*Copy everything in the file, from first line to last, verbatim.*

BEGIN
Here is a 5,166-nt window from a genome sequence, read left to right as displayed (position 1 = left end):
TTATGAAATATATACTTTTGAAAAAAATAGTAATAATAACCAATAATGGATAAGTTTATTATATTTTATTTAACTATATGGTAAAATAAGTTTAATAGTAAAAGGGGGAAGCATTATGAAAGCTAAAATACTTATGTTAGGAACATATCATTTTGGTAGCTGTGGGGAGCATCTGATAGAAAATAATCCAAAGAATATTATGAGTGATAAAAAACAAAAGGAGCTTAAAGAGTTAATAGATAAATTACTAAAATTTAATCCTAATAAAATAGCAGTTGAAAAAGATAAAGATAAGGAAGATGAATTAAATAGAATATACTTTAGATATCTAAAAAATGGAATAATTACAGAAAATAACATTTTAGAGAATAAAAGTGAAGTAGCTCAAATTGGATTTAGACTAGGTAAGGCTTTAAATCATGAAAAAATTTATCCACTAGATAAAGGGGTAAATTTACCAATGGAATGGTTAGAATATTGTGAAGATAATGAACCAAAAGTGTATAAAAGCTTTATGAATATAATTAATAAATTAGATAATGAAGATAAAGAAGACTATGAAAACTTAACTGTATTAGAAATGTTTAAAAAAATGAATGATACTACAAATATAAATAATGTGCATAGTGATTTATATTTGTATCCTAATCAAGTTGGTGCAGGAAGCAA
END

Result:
Here is a 5,166-nt window from a genome sequence, read left to right as displayed (position 1 = left end):
TTATGAAATATATACTTTTGAAAAAAATAGTAATAATAACCAATAATGGATAAGTTTATTATATTTTATTTAACTATATGGTAAAATAAGTTTAATAGTAAAAGGGGGAAGCATTATGAAAGCTAAAATACTTATGTTAGGAACATATCATTTTGGTAGCTGTGGGGAGCATCTGATAGAAAATAATCCAAAGAATATTATGAGTGATAAAAAACAAAAGGAGCTTAAAGAGTTAATAGATAAATTACTAAAATTTAATCCTAATAAAATAGCAGTTGAAAAAGATAAAGATAAGGAAGATGAATTAAATAGAATATACTTTAGATATCTAAAAAATGGAATAATTACAGAAAATAACATTTTAGAGAATAAAAGTGAAGTAGCTCAAATTGGATTTAGACTAGGTAAGGCTTTAAATCATGAAAAAATTTATCCACTAGATAAAGGGGTAAATTTACCAATGGAATGGTTAGAATATTGTGAAGATAATGAACCAAAAGTGTATAAAAGCTTTATGAATATAATTAATAAATTAGATAATGAAGATAAAGAAGACTATGAAAACTTAACTGTATTAGAAATGTTTAAAAAAATGAATGATACTACAAATATAAATAATGTGCATAGTGATTTATATTTGTATCCTAATCAAGTTGGTGCAGGAAGCAA